Physician-owned hospitals that have not yet opened or received certification from Medicare are racing to do so before 2011, after which the federal health reform law will bar new physician-owned facilities from the program, Kaiser Health News/USA Today reports.
The overhaul also sharply restricts the expansion of already established physician-owned hospitals, permitting them only in cases when the hospital is located in a state with a shortage of hospital beds and in counties growing 50% faster than the overall state, among other requirements.
As many as 30 new physician-owned hospitals are expected to beat the deadline, according to Molly Sandvig, executive director of Physician Hospitals of America.
Sandvig said another 44 likely will be unable to open by the end of December and must decide their next course of action. In some cases, physicians might have to sell their ownership stake for the hospitals to open.
Critics of the reform provision say the government should not hinder any hospital models so close to when 32 million additional U.S. residents are expected to get health coverage under the law.
However, Randolph Fenninger -- a lobbyist for physician-owned hospitals -- said that a Republican-controlled Congress might be friendlier to the hospital model. Many analysts expect the GOP to take control of at least one chamber of Congress as a result of the midterm elections next month, which could lead to eased restrictions for new and expanding physician-owned facilities, according to Kaiser Health News/USA Today.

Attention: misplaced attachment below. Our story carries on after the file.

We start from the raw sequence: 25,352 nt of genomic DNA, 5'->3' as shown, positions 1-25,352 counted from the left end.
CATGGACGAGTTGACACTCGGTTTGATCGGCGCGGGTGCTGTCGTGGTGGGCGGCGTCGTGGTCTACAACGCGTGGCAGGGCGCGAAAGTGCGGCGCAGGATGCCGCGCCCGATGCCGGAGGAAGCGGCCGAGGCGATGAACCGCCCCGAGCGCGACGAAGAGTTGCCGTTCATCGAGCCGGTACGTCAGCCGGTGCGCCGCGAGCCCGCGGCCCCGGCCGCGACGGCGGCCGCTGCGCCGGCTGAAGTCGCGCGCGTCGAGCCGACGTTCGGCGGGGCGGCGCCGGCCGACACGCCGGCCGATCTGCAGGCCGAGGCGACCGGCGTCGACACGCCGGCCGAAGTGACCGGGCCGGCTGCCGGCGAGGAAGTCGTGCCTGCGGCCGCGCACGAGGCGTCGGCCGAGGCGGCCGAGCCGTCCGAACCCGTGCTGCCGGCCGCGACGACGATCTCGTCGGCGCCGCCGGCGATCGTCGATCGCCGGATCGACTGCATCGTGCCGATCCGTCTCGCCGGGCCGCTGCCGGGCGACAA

In the meantime, some physicians-owned hospitals are looking to the courts for a reprieve. PHA and the physician-owned Texas Spine & Joint Hospital -- which currently has stalled its expansion project because of the law -- are suing the federal government, claiming that the overhaul is unconstitutional.
History of Controversy Over Physician-Owned Hospitals
The for-profit, physician-owned hospital model has been resisted for years by influential groups, including the American Hospital Association.
AHA has criticized the model for focusing on profitable care procedures, such as orthopedics and cardiac care, and dismissing money-losing areas of care, such as emergency departments and burn centers.
Jean Mitchell -- a Georgetown University Public Policy Institute professor and health economics specialist -- said physician-owned hospitals are "cash cows" that typically perform profitable services and care for healthier patients.
However, Michael Russell, president of PHA, said that critics of the model are guilty of "pure anti-competitive behavior."
He added that physician-owned hospitals increase access to care, decrease costs and ensure better quality -- three things that the overhaul attempts to accomplish (Weaver, Kaiser Health News/USA Today, 10/28).